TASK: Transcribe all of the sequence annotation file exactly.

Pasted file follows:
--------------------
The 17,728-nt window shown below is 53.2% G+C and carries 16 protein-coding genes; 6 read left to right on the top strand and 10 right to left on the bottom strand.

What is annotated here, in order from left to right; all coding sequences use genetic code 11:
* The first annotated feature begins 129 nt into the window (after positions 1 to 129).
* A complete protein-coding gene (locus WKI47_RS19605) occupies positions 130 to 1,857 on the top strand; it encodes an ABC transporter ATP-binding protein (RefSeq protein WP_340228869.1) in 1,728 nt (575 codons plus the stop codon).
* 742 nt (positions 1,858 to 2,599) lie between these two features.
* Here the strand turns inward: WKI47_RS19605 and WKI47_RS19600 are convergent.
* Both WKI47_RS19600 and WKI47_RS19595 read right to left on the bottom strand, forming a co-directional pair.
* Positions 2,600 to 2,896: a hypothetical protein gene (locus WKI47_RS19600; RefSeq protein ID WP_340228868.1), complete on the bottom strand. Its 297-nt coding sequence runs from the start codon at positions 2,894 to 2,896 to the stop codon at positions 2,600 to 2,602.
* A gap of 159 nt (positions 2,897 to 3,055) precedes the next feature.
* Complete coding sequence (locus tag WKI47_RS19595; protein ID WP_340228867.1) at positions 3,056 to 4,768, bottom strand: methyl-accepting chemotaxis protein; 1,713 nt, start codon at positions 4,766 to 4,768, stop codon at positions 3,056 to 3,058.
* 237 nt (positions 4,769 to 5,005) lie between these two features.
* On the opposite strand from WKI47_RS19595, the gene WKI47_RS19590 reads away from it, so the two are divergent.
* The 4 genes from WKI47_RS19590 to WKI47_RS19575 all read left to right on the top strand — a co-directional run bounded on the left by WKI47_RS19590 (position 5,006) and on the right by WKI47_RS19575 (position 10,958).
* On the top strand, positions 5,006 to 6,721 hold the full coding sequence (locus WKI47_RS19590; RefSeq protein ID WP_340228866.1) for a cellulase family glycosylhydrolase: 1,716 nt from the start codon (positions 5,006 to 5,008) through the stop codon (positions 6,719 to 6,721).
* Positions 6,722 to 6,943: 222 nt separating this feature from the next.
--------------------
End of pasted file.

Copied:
The 17,728-nt window shown below is 53.2% G+C and carries 16 protein-coding genes; 6 read left to right on the top strand and 10 right to left on the bottom strand.

What is annotated here, in order from left to right; all coding sequences use genetic code 11:
* The first annotated feature begins 129 nt into the window (after positions 1 to 129).
* A complete protein-coding gene (locus WKI47_RS19605) occupies positions 130 to 1,857 on the top strand; it encodes an ABC transporter ATP-binding protein (RefSeq protein WP_340228869.1) in 1,728 nt (575 codons plus the stop codon).
* 742 nt (positions 1,858 to 2,599) lie between these two features.
* Here the strand turns inward: WKI47_RS19605 and WKI47_RS19600 are convergent.
* Both WKI47_RS19600 and WKI47_RS19595 read right to left on the bottom strand, forming a co-directional pair.
* Positions 2,600 to 2,896: a hypothetical protein gene (locus WKI47_RS19600; RefSeq protein ID WP_340228868.1), complete on the bottom strand. Its 297-nt coding sequence runs from the start codon at positions 2,894 to 2,896 to the stop codon at positions 2,600 to 2,602.
* A gap of 159 nt (positions 2,897 to 3,055) precedes the next feature.
* Complete coding sequence (locus tag WKI47_RS19595; protein ID WP_340228867.1) at positions 3,056 to 4,768, bottom strand: methyl-accepting chemotaxis protein; 1,713 nt, start codon at positions 4,766 to 4,768, stop codon at positions 3,056 to 3,058.
* 237 nt (positions 4,769 to 5,005) lie between these two features.
* On the opposite strand from WKI47_RS19595, the gene WKI47_RS19590 reads away from it, so the two are divergent.
* The 4 genes from WKI47_RS19590 to WKI47_RS19575 all read left to right on the top strand — a co-directional run bounded on the left by WKI47_RS19590 (position 5,006) and on the right by WKI47_RS19575 (position 10,958).
* On the top strand, positions 5,006 to 6,721 hold the full coding sequence (locus WKI47_RS19590; RefSeq protein ID WP_340228866.1) for a cellulase family glycosylhydrolase: 1,716 nt from the start codon (positions 5,006 to 5,008) through the stop codon (positions 6,719 to 6,721).
* Positions 6,722 to 6,943: 222 nt separating this feature from the next.